I don’t often revisit games from my younger years. I often avoid them for a reason. It is not unlikely that in all of the years that have gone by I have become influenced by a wider-eyed version of me who found the years of 2007-2010 the most interesting in all of gaming. One of the gems from that era was ‘Fallout 3’, a massive sprawling open-world RPG set in and around Washington D.C. It’s successor, ‘Fallout: New Vegas’, would also be amongst the games that define that era. Although it was a similar game to ‘Fallout 3’, Obsidian developed a different sense of style of ‘Fallout’ for all of us to enjoy. Where as those games revolutionized the way I look at console-gaming, ‘Fallout 4’ took a proverbial dump on my good will and spit in my face for daring to hope that this could even compare to those games.
I am largely one of the most irrationally angry people I know when it comes to judging video games. I tend to jump all over the place from moment-to-moment. But ‘Fallout 4’ is a wholly unambitious and uninspired open-world game. I say open-world game for a reason. This is hardly an RPG anymore. Yes, you level up and upgrade abilities, but you are not role-playing at all. In fact, the game practically tries to trick you into thinking you have some kind of control over what is happening to you even though in reality it’s often just balking and giving you one decision to make.
Bethesda often makes games with a nameless and faceless character who you come to embody and guide on a path to become champion of the galaxy. This is also one of the elements of their games that are often maligned, but also precisely what made them fantastic at being role-playing games. The stories that you created were so deeply yours. In New Vegas, which does the best of creating an environment to role play in out of the three games, I played as a cannabalistic smooth-talking two-timing gambler who betrayed every faction so he could eat their leader because he mistakenly thought it would give him superpowers. Based on this, I was seen as a sort of devil of the wasteland. The world bent and reacted to my depravity. However, in ‘Fallout 4’, as hard as I tried, I was unable to truly make a name for myself across the Wasteland. My fate was set in stone.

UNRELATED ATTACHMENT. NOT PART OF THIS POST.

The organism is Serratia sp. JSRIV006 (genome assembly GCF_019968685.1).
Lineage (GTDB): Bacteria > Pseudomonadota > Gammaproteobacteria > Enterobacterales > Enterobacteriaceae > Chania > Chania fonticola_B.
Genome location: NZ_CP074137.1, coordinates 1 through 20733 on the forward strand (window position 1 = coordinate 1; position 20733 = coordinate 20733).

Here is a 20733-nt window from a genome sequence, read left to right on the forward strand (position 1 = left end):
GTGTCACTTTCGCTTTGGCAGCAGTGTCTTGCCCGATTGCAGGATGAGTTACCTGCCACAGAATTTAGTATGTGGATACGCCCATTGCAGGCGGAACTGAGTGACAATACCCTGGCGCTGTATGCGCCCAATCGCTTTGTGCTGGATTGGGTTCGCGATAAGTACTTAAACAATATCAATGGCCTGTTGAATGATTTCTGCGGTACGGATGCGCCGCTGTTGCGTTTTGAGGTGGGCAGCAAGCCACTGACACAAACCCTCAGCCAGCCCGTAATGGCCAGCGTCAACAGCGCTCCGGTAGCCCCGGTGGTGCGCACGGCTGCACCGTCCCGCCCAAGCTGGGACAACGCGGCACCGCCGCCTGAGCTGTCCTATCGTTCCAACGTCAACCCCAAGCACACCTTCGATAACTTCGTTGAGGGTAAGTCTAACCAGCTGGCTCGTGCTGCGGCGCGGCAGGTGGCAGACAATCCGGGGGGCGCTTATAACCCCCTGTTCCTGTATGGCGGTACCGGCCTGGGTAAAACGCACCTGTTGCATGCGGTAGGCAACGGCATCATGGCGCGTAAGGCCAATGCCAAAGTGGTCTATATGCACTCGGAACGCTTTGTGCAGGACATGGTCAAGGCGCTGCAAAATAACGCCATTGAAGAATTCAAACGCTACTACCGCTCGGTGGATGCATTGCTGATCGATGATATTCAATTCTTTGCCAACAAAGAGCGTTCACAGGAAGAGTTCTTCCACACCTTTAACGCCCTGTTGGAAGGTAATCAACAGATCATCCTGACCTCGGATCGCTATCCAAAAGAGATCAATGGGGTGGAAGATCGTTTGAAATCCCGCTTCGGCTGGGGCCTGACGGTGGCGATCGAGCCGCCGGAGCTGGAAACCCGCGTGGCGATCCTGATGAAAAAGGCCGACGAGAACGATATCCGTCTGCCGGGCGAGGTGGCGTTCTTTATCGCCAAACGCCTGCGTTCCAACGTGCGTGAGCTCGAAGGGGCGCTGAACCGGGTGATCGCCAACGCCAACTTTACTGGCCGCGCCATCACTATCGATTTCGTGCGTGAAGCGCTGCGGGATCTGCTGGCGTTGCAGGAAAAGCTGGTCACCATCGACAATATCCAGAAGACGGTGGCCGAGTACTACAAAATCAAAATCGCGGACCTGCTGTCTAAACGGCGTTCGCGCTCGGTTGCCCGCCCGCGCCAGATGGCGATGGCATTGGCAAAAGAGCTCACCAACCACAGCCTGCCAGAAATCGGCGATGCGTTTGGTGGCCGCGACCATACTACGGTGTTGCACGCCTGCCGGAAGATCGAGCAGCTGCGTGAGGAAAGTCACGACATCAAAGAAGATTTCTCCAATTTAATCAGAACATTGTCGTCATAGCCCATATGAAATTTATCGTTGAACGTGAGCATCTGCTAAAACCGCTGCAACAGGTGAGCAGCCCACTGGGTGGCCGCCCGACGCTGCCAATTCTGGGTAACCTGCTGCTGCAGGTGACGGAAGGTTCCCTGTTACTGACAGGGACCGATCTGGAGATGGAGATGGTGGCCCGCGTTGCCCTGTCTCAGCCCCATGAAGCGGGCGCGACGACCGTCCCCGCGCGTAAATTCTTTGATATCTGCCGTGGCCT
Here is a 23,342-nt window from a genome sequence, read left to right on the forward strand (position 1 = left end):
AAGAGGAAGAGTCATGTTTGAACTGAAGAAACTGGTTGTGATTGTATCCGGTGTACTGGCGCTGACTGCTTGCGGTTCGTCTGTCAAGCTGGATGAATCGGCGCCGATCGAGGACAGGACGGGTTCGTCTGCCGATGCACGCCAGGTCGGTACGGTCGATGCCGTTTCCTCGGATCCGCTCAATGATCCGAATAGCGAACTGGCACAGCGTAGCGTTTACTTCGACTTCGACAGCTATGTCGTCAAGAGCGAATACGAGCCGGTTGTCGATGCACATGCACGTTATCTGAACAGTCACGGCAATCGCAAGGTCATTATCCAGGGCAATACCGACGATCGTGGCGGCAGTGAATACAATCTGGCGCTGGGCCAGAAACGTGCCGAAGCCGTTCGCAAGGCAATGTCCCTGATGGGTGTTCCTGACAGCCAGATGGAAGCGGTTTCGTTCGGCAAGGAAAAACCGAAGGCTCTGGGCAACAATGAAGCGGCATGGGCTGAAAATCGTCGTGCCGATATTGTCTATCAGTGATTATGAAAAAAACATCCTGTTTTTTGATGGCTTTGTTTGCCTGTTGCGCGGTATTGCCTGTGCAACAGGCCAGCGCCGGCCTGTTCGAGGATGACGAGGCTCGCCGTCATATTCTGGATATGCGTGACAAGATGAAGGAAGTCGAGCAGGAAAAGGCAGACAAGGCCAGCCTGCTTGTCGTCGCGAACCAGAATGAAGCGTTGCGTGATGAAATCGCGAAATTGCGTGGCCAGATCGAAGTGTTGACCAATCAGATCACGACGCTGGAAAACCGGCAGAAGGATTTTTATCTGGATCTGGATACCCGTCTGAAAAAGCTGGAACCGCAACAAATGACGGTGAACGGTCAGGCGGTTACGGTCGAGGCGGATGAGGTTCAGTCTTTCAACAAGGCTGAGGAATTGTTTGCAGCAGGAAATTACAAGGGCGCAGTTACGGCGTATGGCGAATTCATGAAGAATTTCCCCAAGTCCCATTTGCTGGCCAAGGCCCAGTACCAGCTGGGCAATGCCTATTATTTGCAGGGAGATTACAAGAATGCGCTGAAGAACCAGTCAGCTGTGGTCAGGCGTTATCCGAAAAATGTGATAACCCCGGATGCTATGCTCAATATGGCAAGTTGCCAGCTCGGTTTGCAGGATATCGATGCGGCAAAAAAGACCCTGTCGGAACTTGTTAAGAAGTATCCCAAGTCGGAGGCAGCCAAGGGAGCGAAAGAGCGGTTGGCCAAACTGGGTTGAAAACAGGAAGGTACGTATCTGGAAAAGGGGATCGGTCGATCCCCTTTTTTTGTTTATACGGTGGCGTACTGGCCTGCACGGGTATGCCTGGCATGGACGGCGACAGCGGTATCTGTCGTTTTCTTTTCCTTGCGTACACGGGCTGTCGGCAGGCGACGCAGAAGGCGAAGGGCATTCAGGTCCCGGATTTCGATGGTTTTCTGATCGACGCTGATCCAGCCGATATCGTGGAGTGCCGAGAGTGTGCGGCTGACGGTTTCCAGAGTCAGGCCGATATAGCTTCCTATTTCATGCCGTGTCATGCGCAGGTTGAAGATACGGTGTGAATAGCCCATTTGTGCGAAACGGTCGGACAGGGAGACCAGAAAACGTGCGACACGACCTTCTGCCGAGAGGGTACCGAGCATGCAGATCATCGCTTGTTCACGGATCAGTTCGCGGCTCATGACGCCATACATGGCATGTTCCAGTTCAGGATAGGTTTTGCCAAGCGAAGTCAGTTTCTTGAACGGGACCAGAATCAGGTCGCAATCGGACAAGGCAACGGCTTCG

To make matters worse, multiple times during my jauntily uninspired run through ‘Fallout 4’ I had the most infuriating speech checks ever. At one point, in a pivotal conversation, I was trying to convince someone not to be violent. I passed each speech check due to my super-massive charisma (which is legendary amongst the ghoul ladies) and still there were no craps given. It was like I was in an argument in real life where I made every proper point and the other party did not care even a bit. At the end of the conversation the person even said something along the lines of “Too bad, I said you have to do this”. Well how’s that for a new level of choice in video games. Stat yourself up to max and deliver a speech worthy of winning the Bull-Moose Party nomination so that you can take a stand against violence and have the computer say “Nope, this is very important for the writer’s to make their point so we’ve decided any amount of ownership you had in this world is gone. Like right now.”
So, naturally, I responded by saying “OKAY. Guess I’m a corporate patsy now at the whim of all beings!!!!” Then I took a break and decided to just finish the darn thing. And I had no trouble going back to it, because at its core ‘Fallout 4’ still has the hooks of a Fallout game. It’s massive with tons of locations to explore, they added in a few worthwhile features, and they made junk matter, which was a neat idea. Most of all, I was into weapon modding, which allowed me to personalize my guns. Unfortunately, as is the case with most games, I should have ignored this if I was thinking about beating the game and beating the game alone.